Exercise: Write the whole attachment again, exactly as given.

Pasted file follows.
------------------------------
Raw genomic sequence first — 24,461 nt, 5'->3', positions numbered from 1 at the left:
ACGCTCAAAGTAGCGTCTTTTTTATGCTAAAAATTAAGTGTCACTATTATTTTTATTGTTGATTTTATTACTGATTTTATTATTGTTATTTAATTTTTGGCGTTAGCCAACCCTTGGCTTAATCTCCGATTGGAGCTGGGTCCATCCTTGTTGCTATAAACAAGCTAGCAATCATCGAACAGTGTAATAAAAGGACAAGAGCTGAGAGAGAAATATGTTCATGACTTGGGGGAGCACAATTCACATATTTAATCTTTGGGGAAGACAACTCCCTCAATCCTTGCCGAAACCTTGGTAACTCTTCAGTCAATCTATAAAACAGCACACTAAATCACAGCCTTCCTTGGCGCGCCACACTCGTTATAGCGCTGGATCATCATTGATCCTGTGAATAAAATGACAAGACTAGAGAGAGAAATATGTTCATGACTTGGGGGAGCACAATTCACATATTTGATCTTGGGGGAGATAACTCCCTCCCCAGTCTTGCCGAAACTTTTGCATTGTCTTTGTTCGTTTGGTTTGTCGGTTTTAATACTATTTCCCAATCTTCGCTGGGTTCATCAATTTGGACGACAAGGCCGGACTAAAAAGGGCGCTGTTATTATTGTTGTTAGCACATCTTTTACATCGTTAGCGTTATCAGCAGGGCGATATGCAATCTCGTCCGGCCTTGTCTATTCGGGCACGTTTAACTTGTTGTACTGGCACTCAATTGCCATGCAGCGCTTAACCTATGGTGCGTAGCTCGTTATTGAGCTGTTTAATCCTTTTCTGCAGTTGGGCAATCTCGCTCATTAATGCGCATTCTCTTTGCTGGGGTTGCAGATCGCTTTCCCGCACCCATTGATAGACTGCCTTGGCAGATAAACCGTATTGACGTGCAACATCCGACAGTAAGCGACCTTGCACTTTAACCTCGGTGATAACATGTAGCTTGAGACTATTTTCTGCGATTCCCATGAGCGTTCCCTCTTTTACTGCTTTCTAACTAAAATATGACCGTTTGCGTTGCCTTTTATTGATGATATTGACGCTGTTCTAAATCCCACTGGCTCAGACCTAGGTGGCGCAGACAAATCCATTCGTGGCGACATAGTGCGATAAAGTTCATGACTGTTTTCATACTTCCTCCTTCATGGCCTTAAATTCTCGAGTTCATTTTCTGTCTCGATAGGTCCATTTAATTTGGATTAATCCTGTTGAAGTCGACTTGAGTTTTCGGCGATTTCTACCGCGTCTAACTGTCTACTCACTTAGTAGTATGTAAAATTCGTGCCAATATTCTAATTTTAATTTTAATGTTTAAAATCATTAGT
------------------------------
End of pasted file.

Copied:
Raw genomic sequence first — 24,461 nt, 5'->3', positions numbered from 1 at the left:
ACGCTCAAAGTAGCGTCTTTTTTATGCTAAAAATTAAGTGTCACTATTATTTTTATTGTTGATTTTATTACTGATTTTATTATTGTTATTTAATTTTTGGCGTTAGCCAACCCTTGGCTTAATCTCCGATTGGAGCTGGGTCCATCCTTGTTGCTATAAACAAGCTAGCAATCATCGAACAGTGTAATAAAAGGACAAGAGCTGAGAGAGAAATATGTTCATGACTTGGGGGAGCACAATTCACATATTTAATCTTTGGGGAAGACAACTCCCTCAATCCTTGCCGAAACCTTGGTAACTCTTCAGTCAATCTATAAAACAGCACACTAAATCACAGCCTTCCTTGGCGCGCCACACTCGTTATAGCGCTGGATCATCATTGATCCTGTGAATAAAATGACAAGACTAGAGAGAGAAATATGTTCATGACTTGGGGGAGCACAATTCACATATTTGATCTTGGGGGAGATAACTCCCTCCCCAGTCTTGCCGAAACTTTTGCATTGTCTTTGTTCGTTTGGTTTGTCGGTTTTAATACTATTTCCCAATCTTCGCTGGGTTCATCAATTTGGACGACAAGGCCGGACTAAAAAGGGCGCTGTTATTATTGTTGTTAGCACATCTTTTACATCGTTAGCGTTATCAGCAGGGCGATATGCAATCTCGTCCGGCCTTGTCTATTCGGGCACGTTTAACTTGTTGTACTGGCACTCAATTGCCATGCAGCGCTTAACCTATGGTGCGTAGCTCGTTATTGAGCTGTTTAATCCTTTTCTGCAGTTGGGCAATCTCGCTCATTAATGCGCATTCTCTTTGCTGGGGTTGCAGATCGCTTTCCCGCACCCATTGATAGACTGCCTTGGCAGATAAACCGTATTGACGTGCAACATCCGACAGTAAGCGACCTTGCACTTTAACCTCGGTGATAACATGTAGCTTGAGACTATTTTCTGCGATTCCCATGAGCGTTCCCTCTTTTACTGCTTTCTAACTAAAATATGACCGTTTGCGTTGCCTTTTATTGATGATATTGACGCTGTTCTAAATCCCACTGGCTCAGACCTAGGTGGCGCAGACAAATCCATTCGTGGCGACATAGTGCGATAAAGTTCATGACTGTTTTCATACTTCCTCCTTCATGGCCTTAAATTCTCGAGTTCATTTTCTGTCTCGATAGGTCCATTTAATTTGGATTAATCCTGTTGAAGTCGACTTGAGTTTTCGGCGATTTCTACCGCGTCTAACTGTCTACTCACTTAGTAGTATGTAAAATTCGTGCCAATATTCTAATTTTAATTTTAATGTTTAAAATCATTAGT